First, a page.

Municipal officials who interact with facilities and technology adoption looking for new ways to reduce energy and water use/costs
Companies with energy/water technologies that are ready for the market. Please fill out this application to participate.
Industry stakeholders

Registration 2:00 PM
Welcome Remarks 2:30 PM
Doug McNary, SmartBear CEO
Mayor Curtatone, City of Somerville
Alicia Barton, MassCEC CEO
Facilitated Q&A 2:45 PM
Networking 3:15 PM

Mayor Joe Curtatone launched the Somerville GreenTech program in May 2015.  The program’s mission is to engage the green technology industry in municipal partnerships that can help address climate change—today and in the future.  More information is available at


Boston's New Superintendent Tommy Chang Meets the Edtech Community
Tuesday, June 23
3:30 PM to 6:00 PM (EDT)
LearnLaunchm 31 St. James Avenue, Suite 920, Boston

Tommy Chang will formally become Superintendent of Boston Public Schools on July 1.  He  is conducting a listening tour and is eager to meet the edtech community.

LearnLaunch will be hosting this  “Getting to Know You”  event on June 23rd from 3:30-6pm  at LearnLaunch Campus. Join us to meet this new dynamic leader of Boston's schools and hear his vision regarding innovation.

3:30-4:00   Registration and networking
4:00-5:00   Tommy Chang introduces himself to the community; Q & A
5:00-6:00   Reception


Women in Energy & Environment Shaping the Agenda: Public Sector
Tuesday, June 23
5:30 PM to 8:30 PM (EDT)
MIT Sloan School of Management, 100 Main Street, Building E62, First Floor, Executive Education Suite, Cambridge
Cost:  $22.09 - $48.47

NEWIEE is thrilled to announce a yearly panel series “Women Shaping the Agenda in Energy and Environment.”  The inaugural panel, “Women Shaping the Agenda in Energy and the Environment: Public Sector” will be held on June 23 at the MIT Sloan School of Management, 100 Main St. (Building E62, First Floor, Executive Education Suite). The panel will be moderated by Martha Broad, Executive Director, MIT Energy Initiative and the panelists (bios below)will include: Melissa Hoffer, Chief, Energy and Environment Bureau, Office of the Attorney General of Massachusetts; Judith Judson, Commissioner, Massachusetts Department of Energy Resources; and Jessie Stratton, Director of Policy, Connecticut Department of Energy and Environmental Protection.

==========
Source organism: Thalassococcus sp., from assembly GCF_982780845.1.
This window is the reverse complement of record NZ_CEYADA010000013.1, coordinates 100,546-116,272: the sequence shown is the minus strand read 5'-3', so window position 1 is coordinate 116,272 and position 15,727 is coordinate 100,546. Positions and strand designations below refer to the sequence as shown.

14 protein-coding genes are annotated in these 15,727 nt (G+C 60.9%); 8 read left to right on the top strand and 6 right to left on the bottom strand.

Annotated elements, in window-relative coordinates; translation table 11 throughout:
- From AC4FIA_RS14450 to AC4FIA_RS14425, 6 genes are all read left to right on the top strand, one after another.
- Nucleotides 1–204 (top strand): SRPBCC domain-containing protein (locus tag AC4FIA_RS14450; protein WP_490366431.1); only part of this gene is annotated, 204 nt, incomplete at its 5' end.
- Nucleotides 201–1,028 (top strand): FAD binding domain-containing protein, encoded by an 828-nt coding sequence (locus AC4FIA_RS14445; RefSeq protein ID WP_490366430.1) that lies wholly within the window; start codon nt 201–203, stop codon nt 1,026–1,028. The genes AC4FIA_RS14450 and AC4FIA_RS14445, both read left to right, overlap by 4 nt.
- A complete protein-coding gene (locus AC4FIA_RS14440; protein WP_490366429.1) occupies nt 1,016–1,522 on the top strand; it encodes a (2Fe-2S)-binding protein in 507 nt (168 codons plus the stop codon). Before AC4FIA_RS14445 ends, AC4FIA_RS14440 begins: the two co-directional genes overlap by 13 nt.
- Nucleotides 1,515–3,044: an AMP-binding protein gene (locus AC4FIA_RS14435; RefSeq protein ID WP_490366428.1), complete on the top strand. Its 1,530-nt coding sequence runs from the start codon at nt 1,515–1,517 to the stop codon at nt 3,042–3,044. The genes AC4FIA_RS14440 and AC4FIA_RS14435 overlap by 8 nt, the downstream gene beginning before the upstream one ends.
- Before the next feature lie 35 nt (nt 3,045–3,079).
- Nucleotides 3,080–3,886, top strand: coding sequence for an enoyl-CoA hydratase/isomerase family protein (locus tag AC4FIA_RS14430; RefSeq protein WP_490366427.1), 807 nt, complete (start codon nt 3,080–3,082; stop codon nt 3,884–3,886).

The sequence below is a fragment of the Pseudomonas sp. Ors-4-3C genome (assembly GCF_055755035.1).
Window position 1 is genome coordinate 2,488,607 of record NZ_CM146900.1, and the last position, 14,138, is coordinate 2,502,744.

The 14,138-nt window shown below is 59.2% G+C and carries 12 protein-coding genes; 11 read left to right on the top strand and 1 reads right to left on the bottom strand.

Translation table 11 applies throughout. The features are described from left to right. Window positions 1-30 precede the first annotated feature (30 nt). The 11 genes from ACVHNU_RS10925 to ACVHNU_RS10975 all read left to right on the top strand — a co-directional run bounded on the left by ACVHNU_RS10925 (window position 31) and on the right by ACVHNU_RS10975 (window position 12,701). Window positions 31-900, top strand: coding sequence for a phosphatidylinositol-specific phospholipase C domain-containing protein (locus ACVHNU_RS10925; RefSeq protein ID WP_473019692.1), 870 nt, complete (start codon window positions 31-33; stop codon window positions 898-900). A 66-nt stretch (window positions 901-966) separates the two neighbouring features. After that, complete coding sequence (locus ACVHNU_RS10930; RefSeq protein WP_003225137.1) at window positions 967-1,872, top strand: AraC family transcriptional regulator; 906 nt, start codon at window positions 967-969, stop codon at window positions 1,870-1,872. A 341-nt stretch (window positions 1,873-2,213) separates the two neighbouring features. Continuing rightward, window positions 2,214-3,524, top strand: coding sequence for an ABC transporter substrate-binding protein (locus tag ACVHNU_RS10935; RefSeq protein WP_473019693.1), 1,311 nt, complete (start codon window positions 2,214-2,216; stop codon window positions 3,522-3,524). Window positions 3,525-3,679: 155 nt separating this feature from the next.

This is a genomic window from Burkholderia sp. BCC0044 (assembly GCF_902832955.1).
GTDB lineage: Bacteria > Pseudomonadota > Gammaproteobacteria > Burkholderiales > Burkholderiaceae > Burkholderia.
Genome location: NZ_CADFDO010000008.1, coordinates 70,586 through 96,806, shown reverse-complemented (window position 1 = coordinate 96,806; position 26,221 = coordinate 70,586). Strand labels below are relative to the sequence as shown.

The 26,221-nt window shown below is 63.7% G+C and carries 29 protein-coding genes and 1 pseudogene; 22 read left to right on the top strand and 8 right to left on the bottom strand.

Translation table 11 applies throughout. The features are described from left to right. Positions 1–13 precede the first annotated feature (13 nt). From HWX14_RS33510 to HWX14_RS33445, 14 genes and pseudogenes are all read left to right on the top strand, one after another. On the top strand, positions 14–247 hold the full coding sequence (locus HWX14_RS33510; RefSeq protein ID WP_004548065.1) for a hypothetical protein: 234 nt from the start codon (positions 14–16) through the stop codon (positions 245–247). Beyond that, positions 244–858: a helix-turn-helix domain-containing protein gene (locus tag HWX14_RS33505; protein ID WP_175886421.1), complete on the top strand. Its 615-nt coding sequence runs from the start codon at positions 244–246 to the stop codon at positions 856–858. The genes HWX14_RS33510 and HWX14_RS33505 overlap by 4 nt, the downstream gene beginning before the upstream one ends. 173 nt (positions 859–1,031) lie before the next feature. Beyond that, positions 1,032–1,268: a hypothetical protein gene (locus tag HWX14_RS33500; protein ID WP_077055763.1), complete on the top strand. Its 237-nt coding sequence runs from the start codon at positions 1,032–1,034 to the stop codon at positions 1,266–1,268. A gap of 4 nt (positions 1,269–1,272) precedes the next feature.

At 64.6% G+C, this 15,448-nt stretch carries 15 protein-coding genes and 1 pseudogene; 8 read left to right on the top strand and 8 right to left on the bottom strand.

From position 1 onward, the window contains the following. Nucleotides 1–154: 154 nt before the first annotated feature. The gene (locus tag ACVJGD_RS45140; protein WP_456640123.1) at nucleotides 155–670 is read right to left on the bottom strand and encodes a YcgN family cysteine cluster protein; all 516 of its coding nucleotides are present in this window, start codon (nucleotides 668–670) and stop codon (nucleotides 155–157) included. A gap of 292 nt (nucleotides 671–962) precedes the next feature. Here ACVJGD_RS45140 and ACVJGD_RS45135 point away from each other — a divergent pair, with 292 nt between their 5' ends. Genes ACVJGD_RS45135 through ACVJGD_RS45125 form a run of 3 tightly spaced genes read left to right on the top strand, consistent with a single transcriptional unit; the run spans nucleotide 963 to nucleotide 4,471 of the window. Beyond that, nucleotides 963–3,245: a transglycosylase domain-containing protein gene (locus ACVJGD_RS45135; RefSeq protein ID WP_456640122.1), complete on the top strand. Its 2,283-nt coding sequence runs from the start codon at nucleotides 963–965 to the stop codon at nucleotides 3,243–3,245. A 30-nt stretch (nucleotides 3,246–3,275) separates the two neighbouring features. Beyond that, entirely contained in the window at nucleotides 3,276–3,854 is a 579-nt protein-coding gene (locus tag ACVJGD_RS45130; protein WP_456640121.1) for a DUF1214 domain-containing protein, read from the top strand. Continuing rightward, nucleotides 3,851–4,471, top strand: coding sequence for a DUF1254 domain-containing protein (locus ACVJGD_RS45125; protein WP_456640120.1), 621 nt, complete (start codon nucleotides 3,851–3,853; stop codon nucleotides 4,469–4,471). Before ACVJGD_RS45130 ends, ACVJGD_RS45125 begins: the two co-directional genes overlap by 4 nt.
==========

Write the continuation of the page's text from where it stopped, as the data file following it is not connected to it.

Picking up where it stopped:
We hope you will join us at 5:30pm for a welcome reception with drinks, heavy appetizers and networking. The lively discussion will kick-off at 6:30pm and will be followed by desserts and more networking at 8pm.

Melissa Hoffer, Chief, Energy and Environment Bureau, Office of the Attorney General of Massachusetts
Melissa joined the Attorney General’s Office as Chief of the Environmental Protection Division in November 2012, and was named Chief of Attorney General Healey’s newly formed Energy and Environment Bureau in February 2015.  Melissa oversees the work of the Bureau’s attorneys on a range of matters including prosecuting civil enforcement of environmental laws and cost recovery cases, proceedings before the DPU, energy policy, defensive cases, and undertaking affirmative advocacy, including litigation in support of EPA’s Mercury and Air Toxics Standards, and federal regulation of carbon pollution.